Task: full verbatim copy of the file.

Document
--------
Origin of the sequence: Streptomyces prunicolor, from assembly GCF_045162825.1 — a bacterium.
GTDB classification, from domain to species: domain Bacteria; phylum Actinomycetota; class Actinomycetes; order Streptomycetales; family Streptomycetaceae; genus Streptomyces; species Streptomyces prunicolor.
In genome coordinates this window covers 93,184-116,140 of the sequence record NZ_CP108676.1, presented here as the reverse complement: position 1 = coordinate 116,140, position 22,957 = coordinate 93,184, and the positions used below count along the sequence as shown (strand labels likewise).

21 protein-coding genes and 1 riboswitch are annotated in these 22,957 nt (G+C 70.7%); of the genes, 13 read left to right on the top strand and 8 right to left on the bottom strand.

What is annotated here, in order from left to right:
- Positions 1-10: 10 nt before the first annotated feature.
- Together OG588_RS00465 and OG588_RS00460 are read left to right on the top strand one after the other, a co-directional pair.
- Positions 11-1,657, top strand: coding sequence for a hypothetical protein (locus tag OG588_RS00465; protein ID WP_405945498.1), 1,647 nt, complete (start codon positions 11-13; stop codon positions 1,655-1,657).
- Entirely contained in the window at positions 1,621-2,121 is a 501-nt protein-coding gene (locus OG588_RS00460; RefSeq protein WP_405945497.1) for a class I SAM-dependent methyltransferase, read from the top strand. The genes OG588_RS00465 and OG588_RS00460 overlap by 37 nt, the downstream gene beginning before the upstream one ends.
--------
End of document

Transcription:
Origin of the sequence: Streptomyces prunicolor, from assembly GCF_045162825.1 — a bacterium.
GTDB classification, from domain to species: domain Bacteria; phylum Actinomycetota; class Actinomycetes; order Streptomycetales; family Streptomycetaceae; genus Streptomyces; species Streptomyces prunicolor.
In genome coordinates this window covers 93,184-116,140 of the sequence record NZ_CP108676.1, presented here as the reverse complement: position 1 = coordinate 116,140, position 22,957 = coordinate 93,184, and the positions used below count along the sequence as shown (strand labels likewise).

21 protein-coding genes and 1 riboswitch are annotated in these 22,957 nt (G+C 70.7%); of the genes, 13 read left to right on the top strand and 8 right to left on the bottom strand.

What is annotated here, in order from left to right:
- Positions 1-10: 10 nt before the first annotated feature.
- Together OG588_RS00465 and OG588_RS00460 are read left to right on the top strand one after the other, a co-directional pair.
- Positions 11-1,657, top strand: coding sequence for a hypothetical protein (locus tag OG588_RS00465; protein ID WP_405945498.1), 1,647 nt, complete (start codon positions 11-13; stop codon positions 1,655-1,657).
- Entirely contained in the window at positions 1,621-2,121 is a 501-nt protein-coding gene (locus OG588_RS00460; RefSeq protein WP_405945497.1) for a class I SAM-dependent methyltransferase, read from the top strand. The genes OG588_RS00465 and OG588_RS00460 overlap by 37 nt, the downstream gene beginning before the upstream one ends.